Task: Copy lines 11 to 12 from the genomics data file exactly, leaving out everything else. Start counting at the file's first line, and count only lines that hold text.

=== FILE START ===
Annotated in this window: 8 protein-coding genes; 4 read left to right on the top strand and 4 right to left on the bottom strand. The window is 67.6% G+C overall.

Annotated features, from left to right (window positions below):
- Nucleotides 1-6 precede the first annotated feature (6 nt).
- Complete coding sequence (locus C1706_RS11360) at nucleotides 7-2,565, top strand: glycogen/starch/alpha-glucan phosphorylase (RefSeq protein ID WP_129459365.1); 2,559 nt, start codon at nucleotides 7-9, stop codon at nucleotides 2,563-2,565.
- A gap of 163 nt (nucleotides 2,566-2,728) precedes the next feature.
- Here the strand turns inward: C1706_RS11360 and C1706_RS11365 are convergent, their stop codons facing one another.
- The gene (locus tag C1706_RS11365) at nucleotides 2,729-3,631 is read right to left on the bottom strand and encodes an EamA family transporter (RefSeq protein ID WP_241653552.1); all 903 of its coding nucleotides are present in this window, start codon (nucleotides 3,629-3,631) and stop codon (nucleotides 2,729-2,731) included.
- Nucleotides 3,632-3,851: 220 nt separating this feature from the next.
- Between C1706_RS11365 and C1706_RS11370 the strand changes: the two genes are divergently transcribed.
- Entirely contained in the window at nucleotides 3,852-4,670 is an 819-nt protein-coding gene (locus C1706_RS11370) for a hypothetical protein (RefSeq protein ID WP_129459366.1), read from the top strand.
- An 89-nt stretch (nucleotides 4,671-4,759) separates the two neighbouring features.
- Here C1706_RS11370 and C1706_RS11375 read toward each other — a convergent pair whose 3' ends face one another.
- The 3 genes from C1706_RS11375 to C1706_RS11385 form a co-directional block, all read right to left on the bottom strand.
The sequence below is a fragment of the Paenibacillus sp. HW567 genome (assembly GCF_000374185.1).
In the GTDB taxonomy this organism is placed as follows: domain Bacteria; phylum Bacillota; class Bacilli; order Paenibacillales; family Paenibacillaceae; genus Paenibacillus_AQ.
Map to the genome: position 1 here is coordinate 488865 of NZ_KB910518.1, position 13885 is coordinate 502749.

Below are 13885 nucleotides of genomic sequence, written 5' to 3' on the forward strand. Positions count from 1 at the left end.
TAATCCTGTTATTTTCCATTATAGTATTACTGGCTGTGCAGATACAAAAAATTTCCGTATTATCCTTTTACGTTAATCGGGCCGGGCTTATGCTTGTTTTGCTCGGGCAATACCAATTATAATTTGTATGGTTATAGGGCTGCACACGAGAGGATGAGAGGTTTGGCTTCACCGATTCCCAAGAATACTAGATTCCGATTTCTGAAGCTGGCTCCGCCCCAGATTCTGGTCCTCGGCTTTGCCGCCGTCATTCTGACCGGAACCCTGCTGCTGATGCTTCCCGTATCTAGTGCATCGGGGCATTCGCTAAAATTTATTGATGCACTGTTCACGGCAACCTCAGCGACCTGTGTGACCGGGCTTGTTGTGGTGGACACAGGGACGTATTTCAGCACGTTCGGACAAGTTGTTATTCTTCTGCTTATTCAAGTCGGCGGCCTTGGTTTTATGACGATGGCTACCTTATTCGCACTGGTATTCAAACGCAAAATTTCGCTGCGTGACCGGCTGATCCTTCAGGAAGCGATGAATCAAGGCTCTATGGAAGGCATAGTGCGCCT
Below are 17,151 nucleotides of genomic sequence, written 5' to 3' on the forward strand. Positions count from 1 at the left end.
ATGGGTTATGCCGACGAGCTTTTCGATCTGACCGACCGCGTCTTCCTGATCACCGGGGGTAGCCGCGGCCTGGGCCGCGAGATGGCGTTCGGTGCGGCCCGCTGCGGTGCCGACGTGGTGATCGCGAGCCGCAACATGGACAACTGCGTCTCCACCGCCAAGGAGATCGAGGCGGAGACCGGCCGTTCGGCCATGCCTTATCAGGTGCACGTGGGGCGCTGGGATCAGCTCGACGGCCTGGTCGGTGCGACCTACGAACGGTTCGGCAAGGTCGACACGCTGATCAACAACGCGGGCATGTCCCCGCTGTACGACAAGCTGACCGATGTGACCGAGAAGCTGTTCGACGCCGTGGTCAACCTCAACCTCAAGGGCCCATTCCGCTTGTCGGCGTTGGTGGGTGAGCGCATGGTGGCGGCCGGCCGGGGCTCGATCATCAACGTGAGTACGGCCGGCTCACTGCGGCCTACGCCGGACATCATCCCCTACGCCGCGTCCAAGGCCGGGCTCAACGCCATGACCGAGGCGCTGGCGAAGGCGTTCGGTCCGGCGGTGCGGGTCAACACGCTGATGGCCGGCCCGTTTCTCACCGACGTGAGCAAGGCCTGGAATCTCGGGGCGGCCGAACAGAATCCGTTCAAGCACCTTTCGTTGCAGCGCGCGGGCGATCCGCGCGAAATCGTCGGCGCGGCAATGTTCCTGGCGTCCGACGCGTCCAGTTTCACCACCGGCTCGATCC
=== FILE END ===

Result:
- An 89-nt stretch (nucleotides 4,671-4,759) separates the two neighbouring features.
- Here C1706_RS11370 and C1706_RS11375 read toward each other — a convergent pair whose 3' ends face one another.